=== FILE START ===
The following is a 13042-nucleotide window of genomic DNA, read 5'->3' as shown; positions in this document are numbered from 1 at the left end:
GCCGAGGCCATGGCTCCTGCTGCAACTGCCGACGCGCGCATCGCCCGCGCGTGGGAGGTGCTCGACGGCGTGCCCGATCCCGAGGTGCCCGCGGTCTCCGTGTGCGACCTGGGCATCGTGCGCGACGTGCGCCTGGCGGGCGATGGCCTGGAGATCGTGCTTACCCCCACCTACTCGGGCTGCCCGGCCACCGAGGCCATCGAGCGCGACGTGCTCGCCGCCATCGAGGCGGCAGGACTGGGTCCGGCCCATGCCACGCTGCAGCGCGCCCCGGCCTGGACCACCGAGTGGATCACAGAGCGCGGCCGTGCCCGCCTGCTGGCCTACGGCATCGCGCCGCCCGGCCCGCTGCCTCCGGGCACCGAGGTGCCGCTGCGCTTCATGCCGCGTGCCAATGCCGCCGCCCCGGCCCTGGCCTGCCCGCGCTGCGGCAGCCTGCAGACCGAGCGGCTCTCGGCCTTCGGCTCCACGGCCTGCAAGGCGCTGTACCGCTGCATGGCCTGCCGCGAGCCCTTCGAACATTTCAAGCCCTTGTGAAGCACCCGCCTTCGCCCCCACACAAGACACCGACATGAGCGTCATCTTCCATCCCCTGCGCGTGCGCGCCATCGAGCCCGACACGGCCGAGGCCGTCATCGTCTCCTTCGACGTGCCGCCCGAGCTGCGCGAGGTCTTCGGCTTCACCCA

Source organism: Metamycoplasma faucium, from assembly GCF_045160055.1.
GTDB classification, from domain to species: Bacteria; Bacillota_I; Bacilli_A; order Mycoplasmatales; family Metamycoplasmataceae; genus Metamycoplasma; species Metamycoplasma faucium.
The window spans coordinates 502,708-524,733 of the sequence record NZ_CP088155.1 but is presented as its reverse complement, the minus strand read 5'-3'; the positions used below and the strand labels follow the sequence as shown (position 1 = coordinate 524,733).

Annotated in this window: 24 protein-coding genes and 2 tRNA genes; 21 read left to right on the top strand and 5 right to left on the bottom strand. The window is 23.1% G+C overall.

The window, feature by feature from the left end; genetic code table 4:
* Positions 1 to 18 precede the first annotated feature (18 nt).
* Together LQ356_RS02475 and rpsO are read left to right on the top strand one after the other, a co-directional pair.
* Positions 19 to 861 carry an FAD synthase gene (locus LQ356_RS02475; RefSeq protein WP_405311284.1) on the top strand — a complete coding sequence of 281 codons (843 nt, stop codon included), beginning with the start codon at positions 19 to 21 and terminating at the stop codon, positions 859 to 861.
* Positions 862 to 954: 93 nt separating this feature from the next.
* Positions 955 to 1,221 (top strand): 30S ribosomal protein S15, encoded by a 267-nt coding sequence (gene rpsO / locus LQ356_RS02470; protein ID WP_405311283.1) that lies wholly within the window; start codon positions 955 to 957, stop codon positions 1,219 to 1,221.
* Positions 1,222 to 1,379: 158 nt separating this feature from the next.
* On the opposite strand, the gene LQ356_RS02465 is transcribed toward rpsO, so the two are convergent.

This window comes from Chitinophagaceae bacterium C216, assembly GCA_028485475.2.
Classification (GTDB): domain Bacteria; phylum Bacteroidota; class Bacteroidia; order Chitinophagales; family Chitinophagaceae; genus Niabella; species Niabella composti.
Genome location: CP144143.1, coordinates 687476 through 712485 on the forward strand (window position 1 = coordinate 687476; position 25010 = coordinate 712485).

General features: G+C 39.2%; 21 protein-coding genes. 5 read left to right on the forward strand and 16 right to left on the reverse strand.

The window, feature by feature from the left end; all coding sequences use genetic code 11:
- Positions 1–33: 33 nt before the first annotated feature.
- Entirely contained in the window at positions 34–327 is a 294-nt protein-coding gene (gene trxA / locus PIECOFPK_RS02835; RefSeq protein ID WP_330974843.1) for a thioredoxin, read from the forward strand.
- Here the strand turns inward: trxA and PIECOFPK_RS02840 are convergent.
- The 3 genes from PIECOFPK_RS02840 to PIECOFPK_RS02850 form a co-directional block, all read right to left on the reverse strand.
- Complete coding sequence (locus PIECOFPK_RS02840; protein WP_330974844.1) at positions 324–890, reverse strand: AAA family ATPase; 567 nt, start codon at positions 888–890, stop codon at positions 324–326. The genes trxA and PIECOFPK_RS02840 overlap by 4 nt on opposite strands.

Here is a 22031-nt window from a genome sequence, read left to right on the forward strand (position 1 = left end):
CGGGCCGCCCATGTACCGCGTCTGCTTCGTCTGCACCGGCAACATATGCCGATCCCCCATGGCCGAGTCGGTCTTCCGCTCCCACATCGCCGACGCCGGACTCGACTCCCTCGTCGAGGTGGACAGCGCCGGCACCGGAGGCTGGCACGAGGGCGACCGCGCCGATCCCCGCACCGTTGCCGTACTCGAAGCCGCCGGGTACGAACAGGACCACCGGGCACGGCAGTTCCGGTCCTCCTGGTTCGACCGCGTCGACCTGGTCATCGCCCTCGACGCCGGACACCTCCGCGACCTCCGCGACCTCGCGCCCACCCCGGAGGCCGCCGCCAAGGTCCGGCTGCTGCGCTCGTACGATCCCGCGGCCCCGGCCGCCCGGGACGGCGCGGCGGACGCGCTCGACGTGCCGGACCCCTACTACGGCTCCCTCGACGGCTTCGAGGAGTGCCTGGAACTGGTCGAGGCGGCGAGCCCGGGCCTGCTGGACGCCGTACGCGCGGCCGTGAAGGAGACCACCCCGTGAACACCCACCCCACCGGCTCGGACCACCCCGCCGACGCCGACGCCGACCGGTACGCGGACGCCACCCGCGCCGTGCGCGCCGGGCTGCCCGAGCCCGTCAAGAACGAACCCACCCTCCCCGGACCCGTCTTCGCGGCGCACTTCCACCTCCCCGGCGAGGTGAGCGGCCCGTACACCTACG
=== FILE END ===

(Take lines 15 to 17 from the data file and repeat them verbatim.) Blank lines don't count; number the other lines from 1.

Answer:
This window comes from Chitinophagaceae bacterium C216, assembly GCA_028485475.2.
Classification (GTDB): domain Bacteria; phylum Bacteroidota; class Bacteroidia; order Chitinophagales; family Chitinophagaceae; genus Niabella; species Niabella composti.
Genome location: CP144143.1, coordinates 687476 through 712485 on the forward strand (window position 1 = coordinate 687476; position 25010 = coordinate 712485).